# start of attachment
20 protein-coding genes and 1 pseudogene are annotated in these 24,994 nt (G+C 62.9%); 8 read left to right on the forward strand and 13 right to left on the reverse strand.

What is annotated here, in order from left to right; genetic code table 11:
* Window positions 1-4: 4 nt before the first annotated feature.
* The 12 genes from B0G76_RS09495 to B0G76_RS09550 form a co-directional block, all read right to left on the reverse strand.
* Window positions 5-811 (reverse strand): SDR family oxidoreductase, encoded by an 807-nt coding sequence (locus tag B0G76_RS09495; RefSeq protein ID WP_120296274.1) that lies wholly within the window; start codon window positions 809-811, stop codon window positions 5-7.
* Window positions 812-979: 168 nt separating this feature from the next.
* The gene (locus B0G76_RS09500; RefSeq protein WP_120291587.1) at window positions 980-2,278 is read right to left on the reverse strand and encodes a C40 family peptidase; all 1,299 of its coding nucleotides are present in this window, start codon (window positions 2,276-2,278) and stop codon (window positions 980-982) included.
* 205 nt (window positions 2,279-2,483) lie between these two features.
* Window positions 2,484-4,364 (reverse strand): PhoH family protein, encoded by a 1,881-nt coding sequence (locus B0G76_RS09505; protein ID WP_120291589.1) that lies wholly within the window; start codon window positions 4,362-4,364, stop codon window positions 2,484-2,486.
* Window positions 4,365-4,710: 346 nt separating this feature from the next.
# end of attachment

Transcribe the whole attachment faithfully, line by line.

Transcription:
20 protein-coding genes and 1 pseudogene are annotated in these 24,994 nt (G+C 62.9%); 8 read left to right on the forward strand and 13 right to left on the reverse strand.

What is annotated here, in order from left to right; genetic code table 11:
* Window positions 1-4: 4 nt before the first annotated feature.
* The 12 genes from B0G76_RS09495 to B0G76_RS09550 form a co-directional block, all read right to left on the reverse strand.
* Window positions 5-811 (reverse strand): SDR family oxidoreductase, encoded by an 807-nt coding sequence (locus tag B0G76_RS09495; RefSeq protein ID WP_120296274.1) that lies wholly within the window; start codon window positions 809-811, stop codon window positions 5-7.
* Window positions 812-979: 168 nt separating this feature from the next.
* The gene (locus B0G76_RS09500; RefSeq protein WP_120291587.1) at window positions 980-2,278 is read right to left on the reverse strand and encodes a C40 family peptidase; all 1,299 of its coding nucleotides are present in this window, start codon (window positions 2,276-2,278) and stop codon (window positions 980-982) included.
* 205 nt (window positions 2,279-2,483) lie between these two features.
* Window positions 2,484-4,364 (reverse strand): PhoH family protein, encoded by a 1,881-nt coding sequence (locus B0G76_RS09505; protein ID WP_120291589.1) that lies wholly within the window; start codon window positions 4,362-4,364, stop codon window positions 2,484-2,486.
* Window positions 4,365-4,710: 346 nt separating this feature from the next.